Ah, and there is the core problem that most of us face, and one of the major reasons so many bloggers never make a livable income with their blogs. You started your blog to get away from having a 9-to-5, grind-you-down blog. Yet, a blog that’s truly treated as a business will require more hours of work than any office job ever will.

You can disregard this, say that it is all about passion and doing what you live, that these things keep it from feeling like work. I can tell you that I 100% agree that you should have a passion for your blog’s topic. I certainly have a passion for the niches in which I blog.

But I’ll let you in on a secret. Come closer. Closer.

*whispers* Most days, it still feels like work.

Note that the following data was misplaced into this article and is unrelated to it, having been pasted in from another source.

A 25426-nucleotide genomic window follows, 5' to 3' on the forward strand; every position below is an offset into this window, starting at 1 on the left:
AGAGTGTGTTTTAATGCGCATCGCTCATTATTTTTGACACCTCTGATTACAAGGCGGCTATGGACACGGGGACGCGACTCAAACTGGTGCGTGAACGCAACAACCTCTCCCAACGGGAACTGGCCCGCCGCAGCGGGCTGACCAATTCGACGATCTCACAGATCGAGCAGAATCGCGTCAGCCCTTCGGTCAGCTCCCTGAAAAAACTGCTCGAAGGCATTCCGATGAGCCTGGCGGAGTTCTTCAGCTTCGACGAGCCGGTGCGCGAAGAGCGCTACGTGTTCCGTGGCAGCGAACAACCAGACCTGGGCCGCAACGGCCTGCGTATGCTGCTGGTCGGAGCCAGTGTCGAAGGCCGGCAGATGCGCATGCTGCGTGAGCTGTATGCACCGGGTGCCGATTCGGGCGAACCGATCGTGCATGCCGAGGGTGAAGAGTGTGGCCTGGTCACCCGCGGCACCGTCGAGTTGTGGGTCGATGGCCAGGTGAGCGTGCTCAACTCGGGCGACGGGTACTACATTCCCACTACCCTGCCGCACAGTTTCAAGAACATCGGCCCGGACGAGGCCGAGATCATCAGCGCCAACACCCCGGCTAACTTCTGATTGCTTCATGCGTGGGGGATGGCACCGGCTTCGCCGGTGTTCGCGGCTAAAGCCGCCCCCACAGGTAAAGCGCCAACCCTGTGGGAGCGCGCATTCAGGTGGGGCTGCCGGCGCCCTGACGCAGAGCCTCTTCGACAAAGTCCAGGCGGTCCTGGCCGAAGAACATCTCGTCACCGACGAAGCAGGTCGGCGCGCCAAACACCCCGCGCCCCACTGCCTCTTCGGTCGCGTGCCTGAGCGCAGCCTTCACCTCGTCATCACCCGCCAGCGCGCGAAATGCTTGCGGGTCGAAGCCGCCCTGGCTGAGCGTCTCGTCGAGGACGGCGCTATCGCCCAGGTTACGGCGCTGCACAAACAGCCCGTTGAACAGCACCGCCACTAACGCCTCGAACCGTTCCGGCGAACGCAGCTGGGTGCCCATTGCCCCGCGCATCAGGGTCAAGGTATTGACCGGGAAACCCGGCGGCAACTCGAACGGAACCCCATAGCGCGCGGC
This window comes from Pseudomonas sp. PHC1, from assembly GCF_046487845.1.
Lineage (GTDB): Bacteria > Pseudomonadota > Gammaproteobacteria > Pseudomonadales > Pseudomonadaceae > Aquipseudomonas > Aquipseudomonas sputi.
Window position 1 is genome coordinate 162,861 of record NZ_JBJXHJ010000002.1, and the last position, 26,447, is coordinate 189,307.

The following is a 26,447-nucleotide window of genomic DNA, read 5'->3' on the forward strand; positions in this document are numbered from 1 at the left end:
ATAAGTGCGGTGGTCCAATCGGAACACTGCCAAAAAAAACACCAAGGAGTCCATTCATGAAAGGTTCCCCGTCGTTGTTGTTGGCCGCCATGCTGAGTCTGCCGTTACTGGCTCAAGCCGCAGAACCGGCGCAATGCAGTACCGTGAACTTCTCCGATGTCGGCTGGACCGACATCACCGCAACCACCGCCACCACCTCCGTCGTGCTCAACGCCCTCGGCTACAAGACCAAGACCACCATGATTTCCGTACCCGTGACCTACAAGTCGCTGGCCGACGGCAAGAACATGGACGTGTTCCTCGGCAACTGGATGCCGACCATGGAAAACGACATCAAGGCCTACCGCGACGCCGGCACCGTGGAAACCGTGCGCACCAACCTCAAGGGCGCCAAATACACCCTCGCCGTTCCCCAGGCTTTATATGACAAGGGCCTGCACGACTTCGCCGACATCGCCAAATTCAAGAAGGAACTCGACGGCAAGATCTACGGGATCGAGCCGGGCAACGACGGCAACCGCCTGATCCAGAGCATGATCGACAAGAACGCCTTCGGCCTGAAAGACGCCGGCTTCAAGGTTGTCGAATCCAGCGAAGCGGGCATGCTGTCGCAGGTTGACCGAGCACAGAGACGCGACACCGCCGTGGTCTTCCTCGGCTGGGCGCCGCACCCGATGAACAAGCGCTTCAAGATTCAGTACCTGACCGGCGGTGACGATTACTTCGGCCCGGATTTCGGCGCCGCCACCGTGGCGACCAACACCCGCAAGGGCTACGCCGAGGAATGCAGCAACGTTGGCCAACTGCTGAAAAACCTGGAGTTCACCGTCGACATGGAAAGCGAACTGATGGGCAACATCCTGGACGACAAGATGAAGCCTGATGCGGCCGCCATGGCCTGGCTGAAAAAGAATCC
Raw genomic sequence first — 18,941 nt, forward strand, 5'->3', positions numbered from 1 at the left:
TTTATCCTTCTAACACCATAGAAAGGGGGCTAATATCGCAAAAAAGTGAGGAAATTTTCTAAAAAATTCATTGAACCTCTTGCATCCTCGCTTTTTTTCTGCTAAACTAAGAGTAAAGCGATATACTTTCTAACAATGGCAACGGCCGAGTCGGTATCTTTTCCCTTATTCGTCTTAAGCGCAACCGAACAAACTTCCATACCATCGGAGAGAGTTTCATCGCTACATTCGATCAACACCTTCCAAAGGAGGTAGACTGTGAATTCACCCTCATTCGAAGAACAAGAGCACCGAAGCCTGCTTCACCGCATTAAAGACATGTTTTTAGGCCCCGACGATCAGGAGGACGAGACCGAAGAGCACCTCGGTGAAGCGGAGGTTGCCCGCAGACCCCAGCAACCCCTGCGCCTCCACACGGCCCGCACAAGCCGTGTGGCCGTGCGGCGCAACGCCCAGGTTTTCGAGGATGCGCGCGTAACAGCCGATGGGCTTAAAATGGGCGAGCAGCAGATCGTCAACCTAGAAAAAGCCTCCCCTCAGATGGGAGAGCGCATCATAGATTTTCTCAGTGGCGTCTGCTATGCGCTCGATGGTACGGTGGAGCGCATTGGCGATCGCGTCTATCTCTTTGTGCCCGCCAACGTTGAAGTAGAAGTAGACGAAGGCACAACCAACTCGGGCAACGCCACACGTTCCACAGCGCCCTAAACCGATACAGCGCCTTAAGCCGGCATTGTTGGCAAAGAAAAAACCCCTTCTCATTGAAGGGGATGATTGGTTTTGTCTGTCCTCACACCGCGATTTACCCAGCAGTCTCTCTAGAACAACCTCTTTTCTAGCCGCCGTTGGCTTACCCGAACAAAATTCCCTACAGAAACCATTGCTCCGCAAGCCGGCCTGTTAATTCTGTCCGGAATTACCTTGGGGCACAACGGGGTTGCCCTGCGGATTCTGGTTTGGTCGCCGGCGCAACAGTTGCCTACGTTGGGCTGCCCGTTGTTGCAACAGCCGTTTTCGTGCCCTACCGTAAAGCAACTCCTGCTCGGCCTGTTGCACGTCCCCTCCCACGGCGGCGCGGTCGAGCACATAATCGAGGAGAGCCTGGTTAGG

That’s because it is work. Anything that makes you money is work, no matter how much you love what you’re doing. And, at the end of the day, even if you absolutely love your job, having responsibility means that you’re sometimes going to feel like that job is an obligation.

The Blog Job Conundrum is that we want to what we love as a job, but when something becomes a job, it is easy to stop loving it. Perhaps I should call it the Blog Job Catch-22. And darn it, it makes me just want to stomp my feet. Blogging is supposed to make you happy, isn’t it?!?!

I don’t think there’s an easy solution to this, or even a solution that will work for everyone. Heck, I’m not sure that any one rationalization, justification, or explanation would work for most people. I think it’s something that each blogger has to work through internally.

But, because I’m a loud-mouth who likes to chat, I’ll share with you my personal thoughts on the great Blog Job Conundrum. So here goes:

I’m OK with not loving my job.